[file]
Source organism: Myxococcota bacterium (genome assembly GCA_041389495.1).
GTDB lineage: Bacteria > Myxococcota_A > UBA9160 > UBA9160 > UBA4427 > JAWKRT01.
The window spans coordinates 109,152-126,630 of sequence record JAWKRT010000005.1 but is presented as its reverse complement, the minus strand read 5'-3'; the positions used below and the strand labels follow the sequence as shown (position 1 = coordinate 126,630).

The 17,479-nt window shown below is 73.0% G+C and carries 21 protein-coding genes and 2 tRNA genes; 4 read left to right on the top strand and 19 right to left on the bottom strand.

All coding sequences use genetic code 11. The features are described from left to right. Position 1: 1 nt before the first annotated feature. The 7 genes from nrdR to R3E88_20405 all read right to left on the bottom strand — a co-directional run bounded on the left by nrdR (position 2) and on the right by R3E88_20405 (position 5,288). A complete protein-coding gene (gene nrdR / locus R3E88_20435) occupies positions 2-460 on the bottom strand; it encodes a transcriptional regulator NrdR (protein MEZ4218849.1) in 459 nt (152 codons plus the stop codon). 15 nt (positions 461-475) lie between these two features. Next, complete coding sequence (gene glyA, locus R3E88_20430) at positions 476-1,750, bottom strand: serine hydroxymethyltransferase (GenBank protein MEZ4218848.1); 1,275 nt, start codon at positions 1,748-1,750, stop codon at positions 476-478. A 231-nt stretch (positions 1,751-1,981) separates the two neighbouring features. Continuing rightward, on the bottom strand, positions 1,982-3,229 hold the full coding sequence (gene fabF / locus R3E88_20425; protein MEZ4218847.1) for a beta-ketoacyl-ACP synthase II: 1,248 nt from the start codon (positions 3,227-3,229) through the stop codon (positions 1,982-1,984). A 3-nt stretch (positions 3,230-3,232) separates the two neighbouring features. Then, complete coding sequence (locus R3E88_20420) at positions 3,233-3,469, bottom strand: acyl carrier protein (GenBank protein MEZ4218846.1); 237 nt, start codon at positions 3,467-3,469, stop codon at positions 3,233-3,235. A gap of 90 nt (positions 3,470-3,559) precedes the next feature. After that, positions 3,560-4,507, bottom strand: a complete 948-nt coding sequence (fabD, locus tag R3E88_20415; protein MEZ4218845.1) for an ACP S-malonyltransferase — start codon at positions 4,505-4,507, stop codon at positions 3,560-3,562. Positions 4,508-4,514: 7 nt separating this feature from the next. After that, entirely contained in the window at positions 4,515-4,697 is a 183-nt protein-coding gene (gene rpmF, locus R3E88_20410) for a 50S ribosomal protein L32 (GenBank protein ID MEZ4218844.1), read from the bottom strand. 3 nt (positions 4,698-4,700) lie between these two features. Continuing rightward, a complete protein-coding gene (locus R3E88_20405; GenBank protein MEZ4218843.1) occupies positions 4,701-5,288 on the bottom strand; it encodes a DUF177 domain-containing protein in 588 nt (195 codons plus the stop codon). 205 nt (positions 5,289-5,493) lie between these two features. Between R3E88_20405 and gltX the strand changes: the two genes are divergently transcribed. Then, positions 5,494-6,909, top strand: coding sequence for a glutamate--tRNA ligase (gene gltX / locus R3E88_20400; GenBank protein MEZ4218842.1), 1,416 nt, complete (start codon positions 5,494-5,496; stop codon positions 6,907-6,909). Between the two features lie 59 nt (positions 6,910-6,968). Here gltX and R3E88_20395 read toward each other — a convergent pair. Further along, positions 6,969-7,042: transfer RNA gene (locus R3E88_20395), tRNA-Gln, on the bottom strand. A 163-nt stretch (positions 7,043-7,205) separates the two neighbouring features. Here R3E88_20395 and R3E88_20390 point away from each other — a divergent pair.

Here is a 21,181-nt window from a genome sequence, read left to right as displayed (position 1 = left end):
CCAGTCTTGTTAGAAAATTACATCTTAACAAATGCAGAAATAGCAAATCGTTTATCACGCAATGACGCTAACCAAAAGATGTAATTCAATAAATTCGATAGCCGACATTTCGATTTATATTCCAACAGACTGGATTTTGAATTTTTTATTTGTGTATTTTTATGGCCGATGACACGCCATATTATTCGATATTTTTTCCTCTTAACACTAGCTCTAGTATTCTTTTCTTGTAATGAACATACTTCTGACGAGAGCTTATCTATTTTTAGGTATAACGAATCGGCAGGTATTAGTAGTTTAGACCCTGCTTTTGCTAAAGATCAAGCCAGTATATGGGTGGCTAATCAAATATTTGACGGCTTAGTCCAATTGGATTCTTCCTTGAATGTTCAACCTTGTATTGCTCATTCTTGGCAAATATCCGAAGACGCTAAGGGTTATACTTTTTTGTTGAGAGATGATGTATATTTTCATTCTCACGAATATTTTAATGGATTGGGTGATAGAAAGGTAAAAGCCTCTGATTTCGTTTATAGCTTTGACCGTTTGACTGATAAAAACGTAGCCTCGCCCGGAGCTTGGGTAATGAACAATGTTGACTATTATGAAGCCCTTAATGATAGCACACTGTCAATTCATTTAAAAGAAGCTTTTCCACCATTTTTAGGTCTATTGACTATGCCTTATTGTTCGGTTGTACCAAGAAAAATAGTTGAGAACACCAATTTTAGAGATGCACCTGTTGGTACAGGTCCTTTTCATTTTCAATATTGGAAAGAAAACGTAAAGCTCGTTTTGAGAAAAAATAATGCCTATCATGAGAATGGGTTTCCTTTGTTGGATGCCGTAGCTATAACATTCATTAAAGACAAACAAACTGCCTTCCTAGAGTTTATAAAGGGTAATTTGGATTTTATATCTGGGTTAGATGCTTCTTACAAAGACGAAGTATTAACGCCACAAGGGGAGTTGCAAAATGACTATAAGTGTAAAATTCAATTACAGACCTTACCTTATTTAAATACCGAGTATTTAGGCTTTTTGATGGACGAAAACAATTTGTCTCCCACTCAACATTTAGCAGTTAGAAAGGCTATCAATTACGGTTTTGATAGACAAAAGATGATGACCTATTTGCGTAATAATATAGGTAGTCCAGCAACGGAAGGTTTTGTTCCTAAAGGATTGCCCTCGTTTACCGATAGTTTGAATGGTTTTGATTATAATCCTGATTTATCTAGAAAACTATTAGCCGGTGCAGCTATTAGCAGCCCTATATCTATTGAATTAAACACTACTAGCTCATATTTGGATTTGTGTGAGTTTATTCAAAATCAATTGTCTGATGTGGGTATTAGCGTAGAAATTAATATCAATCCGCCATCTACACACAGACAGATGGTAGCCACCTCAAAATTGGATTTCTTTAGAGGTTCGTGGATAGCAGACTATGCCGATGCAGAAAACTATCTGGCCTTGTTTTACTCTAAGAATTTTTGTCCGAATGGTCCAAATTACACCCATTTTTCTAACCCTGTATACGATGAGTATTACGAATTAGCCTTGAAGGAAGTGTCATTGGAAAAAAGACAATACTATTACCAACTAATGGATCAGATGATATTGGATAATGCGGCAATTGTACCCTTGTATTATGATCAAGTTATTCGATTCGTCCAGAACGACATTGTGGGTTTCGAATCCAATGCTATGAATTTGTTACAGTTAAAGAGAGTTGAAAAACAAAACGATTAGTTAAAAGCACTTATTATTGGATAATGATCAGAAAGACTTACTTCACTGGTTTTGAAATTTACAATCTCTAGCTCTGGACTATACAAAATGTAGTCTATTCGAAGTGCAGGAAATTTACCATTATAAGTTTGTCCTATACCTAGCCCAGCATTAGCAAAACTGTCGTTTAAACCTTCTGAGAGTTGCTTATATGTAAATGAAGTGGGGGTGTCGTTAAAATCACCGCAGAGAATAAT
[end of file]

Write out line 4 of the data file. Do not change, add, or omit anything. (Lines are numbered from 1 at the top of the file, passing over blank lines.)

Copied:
The 17,479-nt window shown below is 73.0% G+C and carries 21 protein-coding genes and 2 tRNA genes; 4 read left to right on the top strand and 19 right to left on the bottom strand.